Last Updated on June 7, 2022, by eNotes Editorial. Word Count: 1916
Johann Kaspar Lavater 1741-1801
(Also referred to as Johann Caspar Lavater). Swiss nonfiction writer.
A celebrated minister and scientific writer, Lavater is considered the catalyst behind the eighteenth-century revival of physiognomy. Generally dismissed in the contemporary era, physiognomy is a pseudo-scientific blend of aesthetics, psychology, and theology that traces its...
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Johann Kaspar Lavater 1741-1801
(Also referred to as Johann Caspar Lavater). Swiss nonfiction writer.
A celebrated minister and scientific writer, Lavater is considered the catalyst behind the eighteenth-century revival of physiognomy. Generally dismissed in the contemporary era, physiognomy is a pseudo-scientific blend of aesthetics, psychology, and theology that traces its origins to the classical era and the belief that an individual's outward appearance offers clues to his or her internal qualities. A significant cultural figure during the Age of Sensibility, in which Lavater's theories fed a pervasive desire for the accessible understanding of a person's inherent nature, Lavater attempted to demonstrate how to decipher the hidden meanings contained within readily observable bodily appearances. The principle thrust of Lavater's theory was moral, aimed toward the promotion of mutual understanding among diverse individuals. In equating physical beauty with moral worth, Lavater initiated a new vogue for physiognomic analysis across Europe, even as he invited sustained criticism, and sometimes ridicule. Lavater was one of the leading intellectuals of the age, and the impact of his theories on European literature and thought persisted well into the nineteenth century, particularly so in Germany and England.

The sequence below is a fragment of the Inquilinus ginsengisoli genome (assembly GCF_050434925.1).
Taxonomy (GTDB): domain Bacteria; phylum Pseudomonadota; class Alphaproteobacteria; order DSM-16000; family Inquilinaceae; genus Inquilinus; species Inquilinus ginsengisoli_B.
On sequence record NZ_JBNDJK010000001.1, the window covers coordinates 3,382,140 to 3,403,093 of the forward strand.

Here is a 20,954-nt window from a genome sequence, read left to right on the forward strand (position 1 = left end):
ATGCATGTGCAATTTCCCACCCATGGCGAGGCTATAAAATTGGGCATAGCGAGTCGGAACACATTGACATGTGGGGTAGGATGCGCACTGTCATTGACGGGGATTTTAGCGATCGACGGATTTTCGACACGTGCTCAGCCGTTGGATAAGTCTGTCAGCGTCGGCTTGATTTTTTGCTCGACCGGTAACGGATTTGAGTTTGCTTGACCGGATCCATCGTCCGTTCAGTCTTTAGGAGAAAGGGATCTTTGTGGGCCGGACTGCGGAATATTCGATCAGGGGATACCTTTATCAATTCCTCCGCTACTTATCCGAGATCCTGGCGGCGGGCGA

Born in Zurich, Switzerland on November 15, 1741, Lavater was the twelfth child of physician Hans Heinrich Lavater and his wife. A moderately affluent member of the middle class, Lavater received the formal religious education characteristic of the period at the Collegium Humanitatis. He later attended Caroline College, where he was encouraged in his study of theology and literature by instructors Johann Jakob Bodmer and Johann Jakob Breitlinger (figures associated with the “Sturm and Drang” movement in Zurich). Having completed his theological examinations, Lavater was ordained a minister of the Zwinglian Reformed Church in the spring of 1762. Later that year, he sparked controversy by anonymously publishing a tract with his friend Johann Heinrich Füssli (later Henry Fuseli) that exposed the corruption of Felix Grebel, a well-known public servant in Zurich. Once his identity had been revealed as part of a subsequent trial, Lavater was forced to flee Switzerland and he embarked on a tour of Germany with Füssli in late November of that year. During this period, Lavater made the acquaintance of such notable German literary and intellectual figures as C. F. Gellert, Friedrich G. Klopstock, J. J. Spalding, J. W. L. Gleim, and Moses Mendelssohn. Having returned to Zurich by 1765, Lavater began to edit and publish a weekly journal on moral issues called Der Erinnerer (1765-1767). This was followed by his 1767 collection of Psalms translated into German, the Schweizerlieder. By this time, Lavater had begun his correspondence with major literary men of the German Enlightenment, including such luminaries as Herder and Goethe. Pursuing his vocation as a minister in Zurich, Lavater meanwhile plunged himself into literary and scholarly activities. He translated Charles Bonnet's Palingénésie philosophique into German in 1769 to 1770. Lavater's first significant publications on the subject of physiognomy appeared in his four-volume Aussichten in die Ewigkeit (1768-1778). He also published two introspective works, Geheimes Tagebuch (1771) and Unveränderte Fragmente aus dem Tagebuche eines Beobachters seiner Selbst (1773), that continued his practical exploration of the subject of physiognomy. Lavater's friendship with Goethe in the 1770s and 1780s contributed to the Swiss writer's burgeoning notoriety, which drew international attention with the publication of his Physiognomischen Fragmente zur Beförderung der Menschenkenntnis und Menschenliebe (1775-1778; Essays on Physiognomy). Enjoying a nearly unsurpassed fame in Europe for his “scientific” revival of the ancient art of physiognomy, Lavater won audiences with some of most powerful and influential individuals on the continent, including Austria's Emperor Joseph II. Meanwhile, numerous translations of Physiognomischen Fragmente appeared, including editions in English, French, Italian, Dutch, and Russian. While physiognomy became the principal focus of the remainder of his career, Lavater did not neglect his religious writing. He published several works on Christian themes in the 1780s, such as Jesus Christus oder die Zukunft des Herrn (1780), Pontius Pilatus (1782-1785), and Nathanael oder die ebenso gewisse als unerweisliche Göttlichkeit des Christentums (1786). In 1786, Lavater was elevated to the position of First Preacher of St. Peter's Church in Zurich, and continued to balance his pious works with physiognomic endeavors. A strong critic of the French Revolution and its chaotic aftermath, Lavater expressed his opinions in a number of politically charged private responses. Among these, his 1798 letter Ein Wort eines freyen Schweizers an die französische Nation, a piece never meant for publication, positioned him as an outspoken proponent of Swiss nationalism and as an antagonist to French expansionism. In May of 1799, Lavater was arrested and deported after the letter was made public. Lavater returned to Zurich shortly thereafter but was shot in the abdomen by an occupying French soldier on September 26, 1799, when he came to the aid of two Swiss women. Lavater survived the initial wound, but died thirteen months later on January 2, 1801 due to medical complications from the shrapnel that remained lodged in his body. He left behind a substantial body of work comprising more than one hundred individual titles and countless unpublished letters.